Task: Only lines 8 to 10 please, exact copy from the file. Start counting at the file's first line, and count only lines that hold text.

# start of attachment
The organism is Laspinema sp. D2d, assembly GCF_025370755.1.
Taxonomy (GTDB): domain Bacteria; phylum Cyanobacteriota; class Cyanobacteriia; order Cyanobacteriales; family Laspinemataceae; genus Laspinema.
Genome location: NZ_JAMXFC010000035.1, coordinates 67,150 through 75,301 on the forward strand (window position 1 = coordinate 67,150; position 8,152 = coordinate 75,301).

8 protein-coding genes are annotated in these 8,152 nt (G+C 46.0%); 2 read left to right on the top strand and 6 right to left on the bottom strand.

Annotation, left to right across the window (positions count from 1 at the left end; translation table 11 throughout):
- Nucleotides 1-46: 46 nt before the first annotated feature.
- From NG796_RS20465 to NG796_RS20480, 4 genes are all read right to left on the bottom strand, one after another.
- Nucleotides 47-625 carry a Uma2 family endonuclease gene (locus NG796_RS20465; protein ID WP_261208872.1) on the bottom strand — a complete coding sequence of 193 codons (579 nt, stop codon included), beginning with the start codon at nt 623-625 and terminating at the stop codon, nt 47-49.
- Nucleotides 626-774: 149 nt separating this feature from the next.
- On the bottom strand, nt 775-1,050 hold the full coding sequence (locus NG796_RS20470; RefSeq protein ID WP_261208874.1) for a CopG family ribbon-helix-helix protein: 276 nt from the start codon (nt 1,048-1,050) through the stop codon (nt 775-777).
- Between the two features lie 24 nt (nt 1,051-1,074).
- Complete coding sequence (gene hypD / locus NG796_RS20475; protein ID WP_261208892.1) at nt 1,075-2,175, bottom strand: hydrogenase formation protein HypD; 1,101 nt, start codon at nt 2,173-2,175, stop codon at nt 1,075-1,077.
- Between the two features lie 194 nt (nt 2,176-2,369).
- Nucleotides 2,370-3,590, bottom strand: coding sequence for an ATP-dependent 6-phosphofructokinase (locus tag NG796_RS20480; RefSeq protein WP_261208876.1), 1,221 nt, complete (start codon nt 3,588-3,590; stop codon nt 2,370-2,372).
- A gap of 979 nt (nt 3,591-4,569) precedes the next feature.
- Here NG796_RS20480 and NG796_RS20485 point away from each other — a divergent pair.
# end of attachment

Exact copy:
- Nucleotides 47-625 carry a Uma2 family endonuclease gene (locus NG796_RS20465; protein ID WP_261208872.1) on the bottom strand — a complete coding sequence of 193 codons (579 nt, stop codon included), beginning with the start codon at nt 623-625 and terminating at the stop codon, nt 47-49.
- Nucleotides 626-774: 149 nt separating this feature from the next.
- On the bottom strand, nt 775-1,050 hold the full coding sequence (locus NG796_RS20470; RefSeq protein ID WP_261208874.1) for a CopG family ribbon-helix-helix protein: 276 nt from the start codon (nt 1,048-1,050) through the stop codon (nt 775-777).